This is the detailed list of tree species starting with the letter D.
1. Dagger, Spanish
Scientific Name: Yucca faxoniana
Native: Western Texas to Northern Mexico
This plant grows 7m tall with a single rosette of dense leaves.
The trunk is about 60 cm in diameter, and the leaves are stiff and tapering, resembling a dagger in a pale blue-green color.
Its flower is bell-shaped, pendent, about 5cm long, and borne in dense clusters from March through May.
The tree’s fruit is a succulent and fleshy berry, green to tan in color, and becomes dry and spongy when mature.
2. Dewdrops, Golden
Scientific Name: Duranta erecta
Native: West Indies
Duranta is an American genus of about 30 species typically found in the tropics. This evergreen shrub, or small tree, grows up to 6 m tall.
It has a gray bark that becomes rough as the tree matures and opposite, simple, oval, or elliptic leaves that taper to a blunt point at the tip.
The upper and lower surfaces are dull green and hairless.
It’s flower is sky-blue, about 1cm in diameter, and 5-petaled, borne in an elongated cluster year-round.
The tree’s fruit is a bright yellow drupe around 1cm in diameter.
3. Dot-and-Dash Plant
Scientific Name: Karwinskia humboldtiana
Native: Dry plains, slopes, and brushes of southern Texas to central America
This shrub or small tree aptly named the Dot-And-Dash Plant or Coyotillo, grows to a height of 8 m and has distinguishing black dots and dashes on its flowers, leaves, and twigs.
The leaves are ovate or elliptical with closely parallel lateral veins. Their blade is around 3cm long.
The yellowish and tiny flowers are borne sparsely in axillary clusters. The fruit is typically a round drupe that may be brown, black, or dark blue, around 6-8mm long.
The plant’s seed is highly toxic and causes ascending paralysis of the limbs several weeks after ingestion.
4. Dracaena, Giant
Scientific Name: Cordyline australis
Native: New Zealand
It is one of the most widely cultivated native New Zealand trees.
The New Zealand Cabbage Tree is up to 20 m tall and has stout branches with flexible and broad strap-shaped leaves.
The flowers are sweetly scented, white, and borne numerously in dense clusters. The fruit is a berry and is a bluish-white color.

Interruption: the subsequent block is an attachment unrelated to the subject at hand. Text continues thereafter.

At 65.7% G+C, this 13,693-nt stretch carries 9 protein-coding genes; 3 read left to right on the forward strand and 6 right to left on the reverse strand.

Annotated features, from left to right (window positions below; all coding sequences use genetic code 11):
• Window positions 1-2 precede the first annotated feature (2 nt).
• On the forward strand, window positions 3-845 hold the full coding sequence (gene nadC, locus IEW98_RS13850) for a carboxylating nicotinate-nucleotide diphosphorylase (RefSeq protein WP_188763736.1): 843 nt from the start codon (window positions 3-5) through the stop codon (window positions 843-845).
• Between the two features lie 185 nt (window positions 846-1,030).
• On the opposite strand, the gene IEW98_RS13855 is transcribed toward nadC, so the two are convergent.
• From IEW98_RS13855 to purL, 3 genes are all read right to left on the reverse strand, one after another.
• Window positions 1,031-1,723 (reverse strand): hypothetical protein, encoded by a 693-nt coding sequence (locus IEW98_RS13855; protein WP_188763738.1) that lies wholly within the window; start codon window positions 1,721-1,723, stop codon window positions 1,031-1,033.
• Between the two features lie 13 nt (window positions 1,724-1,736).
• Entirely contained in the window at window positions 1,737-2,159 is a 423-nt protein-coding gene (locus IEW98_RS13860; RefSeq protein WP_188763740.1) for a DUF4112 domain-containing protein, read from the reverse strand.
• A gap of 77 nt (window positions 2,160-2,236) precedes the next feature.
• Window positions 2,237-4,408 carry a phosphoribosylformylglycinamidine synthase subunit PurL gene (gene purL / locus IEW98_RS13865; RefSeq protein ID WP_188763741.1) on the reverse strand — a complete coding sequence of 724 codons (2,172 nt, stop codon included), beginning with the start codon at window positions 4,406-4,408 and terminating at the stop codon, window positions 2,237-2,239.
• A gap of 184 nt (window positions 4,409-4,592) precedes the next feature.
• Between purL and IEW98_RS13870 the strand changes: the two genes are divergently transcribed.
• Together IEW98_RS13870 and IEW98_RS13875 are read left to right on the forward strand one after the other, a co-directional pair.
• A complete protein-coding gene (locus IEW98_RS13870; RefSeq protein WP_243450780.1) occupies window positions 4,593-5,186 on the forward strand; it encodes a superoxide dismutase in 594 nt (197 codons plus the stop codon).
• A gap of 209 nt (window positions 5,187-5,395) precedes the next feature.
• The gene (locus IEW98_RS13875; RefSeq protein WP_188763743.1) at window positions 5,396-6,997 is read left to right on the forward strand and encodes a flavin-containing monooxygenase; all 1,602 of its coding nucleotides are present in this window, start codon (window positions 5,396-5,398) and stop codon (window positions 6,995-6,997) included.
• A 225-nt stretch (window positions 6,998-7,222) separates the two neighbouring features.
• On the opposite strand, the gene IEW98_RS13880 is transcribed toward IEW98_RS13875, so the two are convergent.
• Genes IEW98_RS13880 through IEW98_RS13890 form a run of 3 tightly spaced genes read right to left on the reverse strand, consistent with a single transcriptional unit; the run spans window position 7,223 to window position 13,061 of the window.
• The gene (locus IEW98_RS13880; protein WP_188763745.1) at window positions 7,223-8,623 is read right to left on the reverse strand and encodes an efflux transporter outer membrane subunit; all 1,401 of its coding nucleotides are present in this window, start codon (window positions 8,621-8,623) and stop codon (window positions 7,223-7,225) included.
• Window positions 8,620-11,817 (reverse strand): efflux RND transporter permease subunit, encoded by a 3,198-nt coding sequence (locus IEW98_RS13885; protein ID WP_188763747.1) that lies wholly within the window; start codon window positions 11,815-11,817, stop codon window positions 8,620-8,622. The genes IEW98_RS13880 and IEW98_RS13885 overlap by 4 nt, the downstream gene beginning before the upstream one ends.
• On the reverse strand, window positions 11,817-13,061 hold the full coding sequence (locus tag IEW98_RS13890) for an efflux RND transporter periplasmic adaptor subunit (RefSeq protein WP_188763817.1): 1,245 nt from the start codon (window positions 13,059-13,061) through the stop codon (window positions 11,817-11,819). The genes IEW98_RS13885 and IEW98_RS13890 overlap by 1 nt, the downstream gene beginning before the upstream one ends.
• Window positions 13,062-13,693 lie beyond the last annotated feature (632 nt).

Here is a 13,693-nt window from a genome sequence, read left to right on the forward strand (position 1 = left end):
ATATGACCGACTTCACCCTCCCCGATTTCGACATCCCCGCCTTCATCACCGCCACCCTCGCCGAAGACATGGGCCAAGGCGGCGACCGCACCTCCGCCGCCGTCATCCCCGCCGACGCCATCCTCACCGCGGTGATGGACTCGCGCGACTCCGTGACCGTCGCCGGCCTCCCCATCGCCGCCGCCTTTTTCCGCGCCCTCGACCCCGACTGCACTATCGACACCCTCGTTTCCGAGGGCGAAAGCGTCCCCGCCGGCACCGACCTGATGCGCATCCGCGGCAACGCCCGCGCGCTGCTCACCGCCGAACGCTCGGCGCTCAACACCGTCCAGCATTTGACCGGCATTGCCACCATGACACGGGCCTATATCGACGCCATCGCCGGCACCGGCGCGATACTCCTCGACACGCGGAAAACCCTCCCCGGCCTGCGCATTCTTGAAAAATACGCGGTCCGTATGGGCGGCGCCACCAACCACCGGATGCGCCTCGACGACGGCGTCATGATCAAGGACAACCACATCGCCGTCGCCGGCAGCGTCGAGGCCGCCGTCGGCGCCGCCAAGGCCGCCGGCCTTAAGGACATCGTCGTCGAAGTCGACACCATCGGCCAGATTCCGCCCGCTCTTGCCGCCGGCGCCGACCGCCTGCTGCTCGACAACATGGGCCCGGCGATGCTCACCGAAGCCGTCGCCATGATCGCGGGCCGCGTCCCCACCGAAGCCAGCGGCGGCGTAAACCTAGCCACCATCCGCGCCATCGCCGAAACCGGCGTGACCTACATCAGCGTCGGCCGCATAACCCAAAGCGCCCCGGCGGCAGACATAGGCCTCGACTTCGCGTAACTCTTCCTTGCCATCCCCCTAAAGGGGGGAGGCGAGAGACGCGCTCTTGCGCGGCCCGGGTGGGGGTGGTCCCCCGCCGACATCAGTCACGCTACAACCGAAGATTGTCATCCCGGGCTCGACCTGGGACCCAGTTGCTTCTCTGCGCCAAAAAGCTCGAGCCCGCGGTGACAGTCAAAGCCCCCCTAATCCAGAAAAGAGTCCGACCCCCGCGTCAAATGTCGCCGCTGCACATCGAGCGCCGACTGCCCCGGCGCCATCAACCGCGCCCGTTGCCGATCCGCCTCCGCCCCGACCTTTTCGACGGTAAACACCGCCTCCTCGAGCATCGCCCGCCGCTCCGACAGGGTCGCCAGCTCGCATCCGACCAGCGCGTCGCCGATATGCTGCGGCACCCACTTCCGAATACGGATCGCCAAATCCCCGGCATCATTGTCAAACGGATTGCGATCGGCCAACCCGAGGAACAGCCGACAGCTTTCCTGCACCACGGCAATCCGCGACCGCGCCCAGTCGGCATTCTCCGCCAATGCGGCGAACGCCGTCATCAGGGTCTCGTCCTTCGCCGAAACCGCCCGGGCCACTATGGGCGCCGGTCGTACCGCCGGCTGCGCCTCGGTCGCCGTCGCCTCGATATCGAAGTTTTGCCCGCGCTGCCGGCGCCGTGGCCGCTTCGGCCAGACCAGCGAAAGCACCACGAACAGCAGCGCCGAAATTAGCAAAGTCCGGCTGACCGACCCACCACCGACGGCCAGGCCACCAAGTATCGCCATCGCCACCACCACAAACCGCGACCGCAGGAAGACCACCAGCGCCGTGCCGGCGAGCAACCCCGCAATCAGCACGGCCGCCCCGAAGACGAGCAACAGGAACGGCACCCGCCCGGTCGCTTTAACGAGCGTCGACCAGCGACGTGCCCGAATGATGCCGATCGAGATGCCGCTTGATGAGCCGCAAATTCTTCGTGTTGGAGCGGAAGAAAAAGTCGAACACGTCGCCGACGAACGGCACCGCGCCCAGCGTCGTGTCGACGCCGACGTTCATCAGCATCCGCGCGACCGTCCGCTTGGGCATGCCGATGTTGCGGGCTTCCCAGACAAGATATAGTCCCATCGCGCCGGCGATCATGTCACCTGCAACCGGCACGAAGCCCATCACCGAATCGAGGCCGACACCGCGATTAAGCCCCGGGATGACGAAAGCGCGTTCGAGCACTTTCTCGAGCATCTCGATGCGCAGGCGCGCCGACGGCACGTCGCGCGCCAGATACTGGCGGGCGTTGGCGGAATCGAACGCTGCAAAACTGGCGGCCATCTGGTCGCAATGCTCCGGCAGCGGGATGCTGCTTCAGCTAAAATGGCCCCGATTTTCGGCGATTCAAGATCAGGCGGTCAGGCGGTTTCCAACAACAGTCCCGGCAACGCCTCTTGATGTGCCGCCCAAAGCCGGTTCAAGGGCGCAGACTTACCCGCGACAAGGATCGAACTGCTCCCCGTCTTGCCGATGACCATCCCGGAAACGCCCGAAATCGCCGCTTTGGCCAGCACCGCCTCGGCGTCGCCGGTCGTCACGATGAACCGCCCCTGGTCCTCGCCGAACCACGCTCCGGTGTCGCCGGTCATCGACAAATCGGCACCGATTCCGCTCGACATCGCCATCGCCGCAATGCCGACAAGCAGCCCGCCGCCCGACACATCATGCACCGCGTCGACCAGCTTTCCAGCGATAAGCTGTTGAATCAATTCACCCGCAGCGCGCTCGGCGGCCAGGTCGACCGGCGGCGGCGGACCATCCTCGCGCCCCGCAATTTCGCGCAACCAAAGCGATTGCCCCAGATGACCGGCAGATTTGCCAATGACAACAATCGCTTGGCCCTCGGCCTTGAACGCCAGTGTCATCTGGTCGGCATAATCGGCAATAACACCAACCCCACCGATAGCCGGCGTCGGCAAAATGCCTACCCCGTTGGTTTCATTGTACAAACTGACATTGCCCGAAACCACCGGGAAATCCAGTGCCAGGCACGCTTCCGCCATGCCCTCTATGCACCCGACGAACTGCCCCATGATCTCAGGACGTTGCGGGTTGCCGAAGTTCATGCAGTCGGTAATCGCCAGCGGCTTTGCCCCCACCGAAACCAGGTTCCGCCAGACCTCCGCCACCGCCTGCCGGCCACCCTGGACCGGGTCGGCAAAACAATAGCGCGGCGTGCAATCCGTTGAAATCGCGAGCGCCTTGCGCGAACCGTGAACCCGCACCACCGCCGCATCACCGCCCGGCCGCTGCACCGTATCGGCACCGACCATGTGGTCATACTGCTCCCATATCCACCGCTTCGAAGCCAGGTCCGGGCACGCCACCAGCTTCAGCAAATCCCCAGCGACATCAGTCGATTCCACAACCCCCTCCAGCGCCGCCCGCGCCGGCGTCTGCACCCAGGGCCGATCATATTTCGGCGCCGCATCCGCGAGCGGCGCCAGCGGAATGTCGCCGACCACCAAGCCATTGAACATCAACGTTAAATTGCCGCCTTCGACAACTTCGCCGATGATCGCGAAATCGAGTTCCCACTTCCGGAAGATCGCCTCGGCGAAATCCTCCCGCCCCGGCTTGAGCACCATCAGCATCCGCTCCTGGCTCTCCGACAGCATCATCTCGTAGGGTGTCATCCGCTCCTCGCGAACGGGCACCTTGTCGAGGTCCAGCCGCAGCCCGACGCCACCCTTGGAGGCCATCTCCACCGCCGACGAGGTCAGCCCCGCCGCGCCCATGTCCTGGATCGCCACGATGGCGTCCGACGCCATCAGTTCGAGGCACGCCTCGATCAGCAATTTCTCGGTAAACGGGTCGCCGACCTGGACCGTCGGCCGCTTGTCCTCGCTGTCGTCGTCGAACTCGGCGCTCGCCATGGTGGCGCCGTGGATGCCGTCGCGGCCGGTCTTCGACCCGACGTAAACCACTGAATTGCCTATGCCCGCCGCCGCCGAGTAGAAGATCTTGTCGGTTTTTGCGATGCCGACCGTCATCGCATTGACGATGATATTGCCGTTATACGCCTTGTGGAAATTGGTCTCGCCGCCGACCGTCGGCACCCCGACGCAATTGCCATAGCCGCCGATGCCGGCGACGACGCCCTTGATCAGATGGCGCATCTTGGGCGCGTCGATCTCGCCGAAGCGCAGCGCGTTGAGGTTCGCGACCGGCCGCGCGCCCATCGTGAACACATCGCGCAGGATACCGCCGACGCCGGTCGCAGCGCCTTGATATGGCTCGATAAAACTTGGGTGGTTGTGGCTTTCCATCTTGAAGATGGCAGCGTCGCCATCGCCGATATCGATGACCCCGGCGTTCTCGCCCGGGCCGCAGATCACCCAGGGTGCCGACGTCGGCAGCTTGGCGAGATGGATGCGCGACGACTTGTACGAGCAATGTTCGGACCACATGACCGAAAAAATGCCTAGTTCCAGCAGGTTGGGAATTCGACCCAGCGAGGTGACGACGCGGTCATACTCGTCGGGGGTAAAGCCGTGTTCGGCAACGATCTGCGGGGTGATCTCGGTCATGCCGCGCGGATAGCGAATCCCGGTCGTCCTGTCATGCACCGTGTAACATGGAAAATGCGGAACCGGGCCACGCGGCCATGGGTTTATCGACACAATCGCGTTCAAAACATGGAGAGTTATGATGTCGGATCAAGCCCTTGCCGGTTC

This tree is planted for ornamental purposes in the northern hemisphere but is also used as a food source in New Zealand.
5. Dilly, Wild
Scientific Name: Manilkara jaimiqui
This tree is low, dense, and tolerant to salt. It is usually a shrub or a small tree.
It has a single low-branching trunk or multiple trunks forming a dense rounded, or vase-shaped crown with ascending branches.
The leaves are alternate and densely cluttered. They’re distinctly grayish-green and notched at the tip.
It’s flowers are bisexual, have hair, and have a tubular corolla.
They are light yellow and 6-7mm long in pendent axillary clusters. The fruit is a brown berry, rounded in shape and having scales on the exterior.
Scientific Name: Asimina triloba
Native: East Nebraska to East New York
This tree, also known as the common paw-paw, grows to about 14 m tall with a single straight trunk and an open crown with slender branches that spread out.
It’s bark is smooth or slightly rough, grayish brown, and has grayish-white lichens.
The leaf is large, simple, thin, and flexible, broadest toward the tip and tapering at the base.
The upper surface is green and hairless. The flower is 6-petaled, 4 to 5 cm in diameter, and a dull red color.
The tree’s fruit is an aggregate of oblong, green-yellow berries and mature in summer through early autumn.
Scientific Name: Ilex cassine
Native: Coastal wetlands of North Carolina, Florida, southeast Texas
This tree grows from 5 to 20 m tall and has smooth gray bark and twigs.
The leaf is simple and oblong, widest across the middle, and with a blunt tip. The upper surface is shiny and hairless.